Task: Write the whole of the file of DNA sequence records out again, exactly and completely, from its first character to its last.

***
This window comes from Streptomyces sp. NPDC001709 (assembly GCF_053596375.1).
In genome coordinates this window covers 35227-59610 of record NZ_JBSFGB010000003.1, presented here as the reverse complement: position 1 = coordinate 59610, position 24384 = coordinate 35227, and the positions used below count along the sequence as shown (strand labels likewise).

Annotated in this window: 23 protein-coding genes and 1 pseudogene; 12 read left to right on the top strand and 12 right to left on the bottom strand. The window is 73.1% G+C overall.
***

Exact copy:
This window comes from Streptomyces sp. NPDC001709 (assembly GCF_053596375.1).
In genome coordinates this window covers 35227-59610 of record NZ_JBSFGB010000003.1, presented here as the reverse complement: position 1 = coordinate 59610, position 24384 = coordinate 35227, and the positions used below count along the sequence as shown (strand labels likewise).

Annotated in this window: 23 protein-coding genes and 1 pseudogene; 12 read left to right on the top strand and 12 right to left on the bottom strand. The window is 73.1% G+C overall.